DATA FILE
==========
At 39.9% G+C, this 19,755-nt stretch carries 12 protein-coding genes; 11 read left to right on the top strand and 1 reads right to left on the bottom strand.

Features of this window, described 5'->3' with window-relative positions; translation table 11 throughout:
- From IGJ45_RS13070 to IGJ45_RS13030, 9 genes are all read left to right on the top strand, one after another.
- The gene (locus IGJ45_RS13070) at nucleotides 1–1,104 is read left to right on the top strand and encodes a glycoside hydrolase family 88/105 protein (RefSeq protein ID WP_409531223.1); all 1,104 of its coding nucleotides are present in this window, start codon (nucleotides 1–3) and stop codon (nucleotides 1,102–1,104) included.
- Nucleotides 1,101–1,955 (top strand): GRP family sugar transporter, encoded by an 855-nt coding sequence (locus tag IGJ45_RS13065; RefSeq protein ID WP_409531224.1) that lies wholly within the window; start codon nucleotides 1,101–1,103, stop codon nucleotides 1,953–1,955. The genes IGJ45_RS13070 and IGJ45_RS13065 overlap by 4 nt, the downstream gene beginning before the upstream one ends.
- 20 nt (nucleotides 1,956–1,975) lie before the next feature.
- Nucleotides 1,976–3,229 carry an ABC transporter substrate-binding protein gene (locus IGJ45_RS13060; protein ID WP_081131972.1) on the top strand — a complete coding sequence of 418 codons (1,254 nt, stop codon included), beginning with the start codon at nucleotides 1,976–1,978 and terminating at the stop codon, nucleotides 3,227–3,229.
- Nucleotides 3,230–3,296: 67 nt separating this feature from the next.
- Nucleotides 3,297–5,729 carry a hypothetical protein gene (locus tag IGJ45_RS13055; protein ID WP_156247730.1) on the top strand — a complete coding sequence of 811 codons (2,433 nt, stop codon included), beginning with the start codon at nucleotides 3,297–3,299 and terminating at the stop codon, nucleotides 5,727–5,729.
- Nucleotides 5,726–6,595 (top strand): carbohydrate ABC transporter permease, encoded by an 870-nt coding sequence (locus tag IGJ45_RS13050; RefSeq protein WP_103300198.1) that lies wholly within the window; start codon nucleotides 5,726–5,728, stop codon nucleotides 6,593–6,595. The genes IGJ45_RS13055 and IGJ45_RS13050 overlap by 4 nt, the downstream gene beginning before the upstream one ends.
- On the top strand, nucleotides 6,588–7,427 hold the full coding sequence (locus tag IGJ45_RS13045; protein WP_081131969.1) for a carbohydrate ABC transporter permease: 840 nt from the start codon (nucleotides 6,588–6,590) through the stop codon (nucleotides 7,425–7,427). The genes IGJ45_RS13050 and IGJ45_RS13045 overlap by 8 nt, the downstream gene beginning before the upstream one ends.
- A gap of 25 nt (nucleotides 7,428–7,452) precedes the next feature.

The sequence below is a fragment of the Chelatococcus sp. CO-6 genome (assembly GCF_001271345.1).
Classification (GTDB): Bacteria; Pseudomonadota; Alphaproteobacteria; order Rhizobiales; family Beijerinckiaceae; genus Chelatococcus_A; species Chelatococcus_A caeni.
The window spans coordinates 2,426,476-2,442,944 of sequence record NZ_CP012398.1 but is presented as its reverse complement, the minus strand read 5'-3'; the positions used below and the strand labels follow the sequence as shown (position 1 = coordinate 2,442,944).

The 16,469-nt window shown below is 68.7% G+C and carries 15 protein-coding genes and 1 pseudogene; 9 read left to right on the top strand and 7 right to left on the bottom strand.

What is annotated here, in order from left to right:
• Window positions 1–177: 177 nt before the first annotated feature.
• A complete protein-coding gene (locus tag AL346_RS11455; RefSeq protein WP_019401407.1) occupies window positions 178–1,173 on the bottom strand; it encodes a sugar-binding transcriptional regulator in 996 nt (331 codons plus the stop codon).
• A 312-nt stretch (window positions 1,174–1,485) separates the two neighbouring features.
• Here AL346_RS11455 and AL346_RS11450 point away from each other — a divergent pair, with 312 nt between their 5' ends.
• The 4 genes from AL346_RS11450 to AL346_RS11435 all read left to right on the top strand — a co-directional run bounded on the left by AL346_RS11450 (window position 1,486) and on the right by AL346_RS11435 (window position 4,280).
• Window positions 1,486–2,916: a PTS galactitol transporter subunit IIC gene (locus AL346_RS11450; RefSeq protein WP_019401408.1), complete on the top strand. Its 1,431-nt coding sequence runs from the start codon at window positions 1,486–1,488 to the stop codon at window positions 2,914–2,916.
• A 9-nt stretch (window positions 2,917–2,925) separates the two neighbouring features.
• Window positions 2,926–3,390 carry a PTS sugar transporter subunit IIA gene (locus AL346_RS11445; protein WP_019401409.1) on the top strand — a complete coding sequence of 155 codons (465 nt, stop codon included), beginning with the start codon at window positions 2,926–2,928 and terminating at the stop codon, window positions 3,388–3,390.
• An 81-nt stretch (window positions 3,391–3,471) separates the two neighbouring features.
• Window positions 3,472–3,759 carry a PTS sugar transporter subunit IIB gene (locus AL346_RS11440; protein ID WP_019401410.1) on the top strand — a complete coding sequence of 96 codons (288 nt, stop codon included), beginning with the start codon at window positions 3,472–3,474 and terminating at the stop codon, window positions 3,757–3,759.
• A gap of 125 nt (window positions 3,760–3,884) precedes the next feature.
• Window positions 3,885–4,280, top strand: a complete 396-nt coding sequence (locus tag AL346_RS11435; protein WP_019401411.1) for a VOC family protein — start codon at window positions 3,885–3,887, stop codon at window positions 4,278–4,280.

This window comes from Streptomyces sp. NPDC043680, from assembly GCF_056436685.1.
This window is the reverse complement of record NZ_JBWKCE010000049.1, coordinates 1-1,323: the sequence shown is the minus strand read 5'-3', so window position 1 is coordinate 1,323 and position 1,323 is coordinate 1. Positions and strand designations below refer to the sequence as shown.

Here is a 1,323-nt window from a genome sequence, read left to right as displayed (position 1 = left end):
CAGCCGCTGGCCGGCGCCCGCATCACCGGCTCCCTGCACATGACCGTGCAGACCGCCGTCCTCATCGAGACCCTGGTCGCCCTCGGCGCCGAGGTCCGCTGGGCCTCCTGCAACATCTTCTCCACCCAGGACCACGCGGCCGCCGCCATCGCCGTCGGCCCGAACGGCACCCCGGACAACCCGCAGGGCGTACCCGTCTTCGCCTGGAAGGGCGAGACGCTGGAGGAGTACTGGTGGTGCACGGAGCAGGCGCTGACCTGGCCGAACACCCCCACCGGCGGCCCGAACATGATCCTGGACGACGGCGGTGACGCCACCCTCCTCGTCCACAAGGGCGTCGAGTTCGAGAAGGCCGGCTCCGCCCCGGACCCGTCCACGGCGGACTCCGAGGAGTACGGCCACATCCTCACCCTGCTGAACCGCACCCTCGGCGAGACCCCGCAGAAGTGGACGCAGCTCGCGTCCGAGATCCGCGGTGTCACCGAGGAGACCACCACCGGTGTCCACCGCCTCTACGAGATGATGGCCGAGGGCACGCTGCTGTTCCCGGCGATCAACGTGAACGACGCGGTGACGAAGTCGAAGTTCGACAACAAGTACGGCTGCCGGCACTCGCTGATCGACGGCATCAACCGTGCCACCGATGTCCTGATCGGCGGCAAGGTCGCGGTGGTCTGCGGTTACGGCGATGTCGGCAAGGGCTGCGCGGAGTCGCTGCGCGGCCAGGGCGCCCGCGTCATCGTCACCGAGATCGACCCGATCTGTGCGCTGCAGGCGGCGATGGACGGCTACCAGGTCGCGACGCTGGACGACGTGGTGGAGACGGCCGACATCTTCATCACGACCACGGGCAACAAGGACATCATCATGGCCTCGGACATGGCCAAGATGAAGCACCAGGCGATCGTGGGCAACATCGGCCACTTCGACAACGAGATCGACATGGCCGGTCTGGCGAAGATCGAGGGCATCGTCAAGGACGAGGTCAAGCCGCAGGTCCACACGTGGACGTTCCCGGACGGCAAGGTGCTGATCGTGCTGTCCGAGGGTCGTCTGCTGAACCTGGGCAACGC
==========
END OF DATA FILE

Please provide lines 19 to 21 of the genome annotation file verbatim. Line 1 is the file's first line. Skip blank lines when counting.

• A complete protein-coding gene (locus tag AL346_RS11455; RefSeq protein WP_019401407.1) occupies window positions 178–1,173 on the bottom strand; it encodes a sugar-binding transcriptional regulator in 996 nt (331 codons plus the stop codon).
• A 312-nt stretch (window positions 1,174–1,485) separates the two neighbouring features.
• Here AL346_RS11455 and AL346_RS11450 point away from each other — a divergent pair, with 312 nt between their 5' ends.